I’ve mentioned the IANA transition here several times over the last year or so. Personally I’d love to not have to mention it ever again, as it’s not the kind of topic that we should be spending too much time thinking about or worrying about. There are plenty of other things out there that cause us all headaches without adding to the list.

However the IANA transition is a topic that is of fundamental importance for the global internet community.

As a company we rely heavily on the internet, in fact we are pretty much 100% online. Sure, we have physical offices and staff and all that, but pretty much everything we do is online.

As a business our ability to serve our customers is predicated on our clients being able to have unfettered access to the global internet. Sure, there are limitations on some private networks and various government regimes around the world may place restrictions on what can and cannot be accessed at any given time. We may not like that, but part of freedom is that people are free to do lots of things, even things we don’t really like. And the internet is built in such a way that most of those restrictions can be routed around either directly or indirectly, so the overall network’s health is not adversely impacted.

The transition will result in the US government losing its special relationship with the IANA functions. That’s all that will change and for the average internet user or business nothing will be impacted. The only “tangible” impact will be in how changes to the IANA functions are processed in the future. Which, again, has no impact on the average internet user.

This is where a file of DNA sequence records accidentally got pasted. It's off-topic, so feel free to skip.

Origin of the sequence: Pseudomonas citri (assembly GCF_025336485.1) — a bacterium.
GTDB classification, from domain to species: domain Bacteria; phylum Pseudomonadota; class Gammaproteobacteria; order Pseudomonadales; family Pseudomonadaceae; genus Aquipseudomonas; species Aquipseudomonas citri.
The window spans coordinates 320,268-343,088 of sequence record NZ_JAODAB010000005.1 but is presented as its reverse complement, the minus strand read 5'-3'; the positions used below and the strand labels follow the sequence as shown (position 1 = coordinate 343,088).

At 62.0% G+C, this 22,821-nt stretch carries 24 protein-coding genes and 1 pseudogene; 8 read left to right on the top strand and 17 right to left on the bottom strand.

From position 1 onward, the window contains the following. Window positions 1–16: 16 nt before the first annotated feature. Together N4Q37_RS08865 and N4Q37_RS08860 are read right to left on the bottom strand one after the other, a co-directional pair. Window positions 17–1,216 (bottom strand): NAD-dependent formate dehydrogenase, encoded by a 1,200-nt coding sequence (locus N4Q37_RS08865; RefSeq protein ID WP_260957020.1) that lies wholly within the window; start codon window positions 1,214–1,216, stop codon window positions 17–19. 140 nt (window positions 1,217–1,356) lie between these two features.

Post-IANA transition no one government or subset of governments will have more power than anyone else. The internet has blossomed where governments have taken a “light touch”. Where governments have been more “heavy handed” in their interactions the online world has not grown and flourished as quickly. It wouldn’t be in anyone’s interests to allow the very nature of the internet to be adversely changed.

Yet, unfortunately, some elements in the US government (and elsewhere) have been spreading lots of scary, but factually incorrect, stories about how the Obama administration is going to handover the internet to Russia and China. One has even setup a sort of “doomsday” countdown clock:


From our side we look forward to the IANA functions being transitioned to ICANN and the global internet community. We don’t expect it to have any impact on our business nor that of our clients. However a failure to finalise the transition will definitely cause us all headaches, so let’s just get it done once and for all!


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